shellac (v.) Look up shellac at
1876, from shellac (n.). The slang sense of "beat soundly" is 1920s, perhaps from the notion of shellac as a "finish." Shellacked "drunk" is from 1922 (compare plastered). Related: Shellacking.
shellfish (n.) Look up shellfish at
also shell-fish, Old English scylfiscas (plural); see shell (n.) + fish (n.).
shelta (n.) Look up shelta at
secret language of Irish tinkers, 1876, of unknown origin. According to OED it mostly consists of Irish or Gaelic words with inversion or arbitrary substitution of initial consonants.
shelter (n.) Look up shelter at
1580s, "structure affording protection," possibly an alteration of Middle English sheltron, sheldtrume "roof or wall formed by locked shields," from Old English scyldtruma, from scield "shield" (see shield (n.)) + truma "troop," related to Old English trum "firm, strong" (see trim).

If so, the original notion is of a compact body of men protected by interlocking shields. OED finds this "untenable" and proposed derivation from shield + -ture. Figurative sense is recorded from 1580s; meaning "temporary lodging for homeless poor" is first recorded 1890 in Salvation Army jargon; sense of "temporary home for animals" is from 1971. Related: Shelterless.
shelter (v.) Look up shelter at
1580s, "to screen, protect," from shelter (n.); in the income investment sense, from 1955. Meaning "to take shelter" is from c. 1600. Related: Sheltered; sheltering.
sheltered (adj.) Look up sheltered at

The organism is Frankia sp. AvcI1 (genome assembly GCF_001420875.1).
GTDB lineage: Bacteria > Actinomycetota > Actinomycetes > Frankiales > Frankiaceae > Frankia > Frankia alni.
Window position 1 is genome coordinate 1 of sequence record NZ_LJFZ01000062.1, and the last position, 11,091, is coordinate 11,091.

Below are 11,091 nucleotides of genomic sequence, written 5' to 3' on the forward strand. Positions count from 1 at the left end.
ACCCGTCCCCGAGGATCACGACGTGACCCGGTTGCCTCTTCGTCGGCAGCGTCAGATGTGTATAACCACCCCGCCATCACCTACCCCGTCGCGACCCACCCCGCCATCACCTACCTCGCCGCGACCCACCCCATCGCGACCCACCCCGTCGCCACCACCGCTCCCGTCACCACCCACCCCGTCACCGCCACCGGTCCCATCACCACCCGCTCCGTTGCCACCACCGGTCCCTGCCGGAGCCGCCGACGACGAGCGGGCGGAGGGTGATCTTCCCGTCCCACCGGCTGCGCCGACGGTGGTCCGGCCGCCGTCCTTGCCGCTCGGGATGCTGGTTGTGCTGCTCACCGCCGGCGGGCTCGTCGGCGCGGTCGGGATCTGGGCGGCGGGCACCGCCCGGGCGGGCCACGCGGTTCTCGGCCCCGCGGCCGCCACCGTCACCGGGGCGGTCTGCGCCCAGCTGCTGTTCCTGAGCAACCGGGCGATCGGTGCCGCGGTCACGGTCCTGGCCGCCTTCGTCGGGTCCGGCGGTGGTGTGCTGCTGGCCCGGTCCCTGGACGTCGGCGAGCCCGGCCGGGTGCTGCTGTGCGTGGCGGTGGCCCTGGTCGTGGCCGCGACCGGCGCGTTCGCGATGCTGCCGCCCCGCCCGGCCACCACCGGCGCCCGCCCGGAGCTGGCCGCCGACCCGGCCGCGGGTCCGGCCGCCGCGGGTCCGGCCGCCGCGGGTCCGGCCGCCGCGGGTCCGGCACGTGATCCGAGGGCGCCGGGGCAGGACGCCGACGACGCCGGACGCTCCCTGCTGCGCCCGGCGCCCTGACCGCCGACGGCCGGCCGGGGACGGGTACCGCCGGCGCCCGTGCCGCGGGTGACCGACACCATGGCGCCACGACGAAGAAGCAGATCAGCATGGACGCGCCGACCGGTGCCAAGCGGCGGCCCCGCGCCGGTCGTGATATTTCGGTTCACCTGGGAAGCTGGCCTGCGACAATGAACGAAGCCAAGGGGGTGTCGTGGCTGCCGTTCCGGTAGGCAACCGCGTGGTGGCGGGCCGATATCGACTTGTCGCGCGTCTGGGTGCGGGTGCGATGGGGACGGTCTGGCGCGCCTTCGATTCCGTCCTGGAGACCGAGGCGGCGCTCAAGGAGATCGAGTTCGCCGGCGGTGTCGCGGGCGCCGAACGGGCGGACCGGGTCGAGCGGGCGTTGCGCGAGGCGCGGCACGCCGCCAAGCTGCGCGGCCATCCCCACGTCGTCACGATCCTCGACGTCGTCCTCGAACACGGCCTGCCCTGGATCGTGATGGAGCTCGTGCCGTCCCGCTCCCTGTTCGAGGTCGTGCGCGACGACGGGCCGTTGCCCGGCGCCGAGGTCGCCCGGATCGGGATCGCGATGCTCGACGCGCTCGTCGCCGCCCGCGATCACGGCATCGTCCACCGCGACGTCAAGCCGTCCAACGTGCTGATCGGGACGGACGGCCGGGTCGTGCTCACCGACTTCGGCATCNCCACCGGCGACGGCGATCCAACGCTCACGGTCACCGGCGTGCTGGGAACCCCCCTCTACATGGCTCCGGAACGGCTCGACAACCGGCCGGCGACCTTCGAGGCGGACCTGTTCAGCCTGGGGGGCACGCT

"screened, protected," 1590s, past participle adjective from shelter (v.). Meaning "protected from the usual hardships of life" is from 1888. Related: Shelteredness.
Sheltie (n.) Look up Sheltie at
"small pony," 1640s, "Shetland pony," from Shelty, abbreviation of Sheltand, metathesis of Shetland. Or the word may represent the Orkney pronunciation of Old Norse Hjalti "Shetlander."
shelve (v.1) Look up shelve at
1590s, "to overhang," also "to provide with shelves," probably a back-formation from shelves, plural of shelf (n.1). Meaning "put on a shelf" first recorded 1650s; metaphoric sense of "lay aside, dismiss" is from 1812. Related: Shelved; shelving.
shelve (v.2) Look up shelve at
"to slope gradually," 1610s, from Middle English shelven "to slope," from shelfe "grassy slope," a word related to shelf (n.1). Related: Shelved; shelving.
Shema Look up Shema at
from Hebrew shema "hear!," imperative of shama "to hear." First word of Deuteronomy vi.4.
shemozzle (n.) Look up shemozzle at
see schlemazel.
Shenandoah Look up Shenandoah at
originally a place name in Dutchess County, N.Y., from Oneida (Iroquoian) family name Skenondoah, derived from oskenon:to "deer." Later transferred to river and valley in Virginia.
shenanigan (n.) Look up shenanigan at
1855, of uncertain origin. Earliest records of it are in San Francisco and Sacramento, California, U.S. Suggestions include Spanish chanada, a shortened form of charranada "trick, deceit;" or, less likely, German Schenigelei, peddler's argot for "work, craft," or the related German slang verb schinäglen. Another guess centers on Irish sionnach "fox."
shenanigans (n.) Look up shenanigans at
see shenanigan.
shend (n.) Look up shend at
"shame, disgrace" (obsolete or dialectal), Old English scand "ignominy, shame, confusion, disgrace; scandal, disgraceful thing; wretch, impostor, infamous man; bad woman," from the source of Old English scamu "shame" (see shame (n.)) + -þa, with change of -m- to -n- before a dental (compare Old Frisian skande, Dutch schande, Old High German scanda, German Schande "disgrace"). Also in early Modern English as a verb, shend (Old English scendan) "put to shame; blame, reproach; bring to ruin."

It was active in forming compounds, such as shendful (Old English scandful) "shameful," shendship "disgrace;" Old English scandhus "house of ill-fame," scandlic "shameful," scandlufiende "loving shamefully," scandword "obscene language").
Sheol (n.) Look up Sheol at
1590s, from Hebrew, literally "the underworld, Hades," of unknown origin. Used in R.V. in place of Hell in many passages.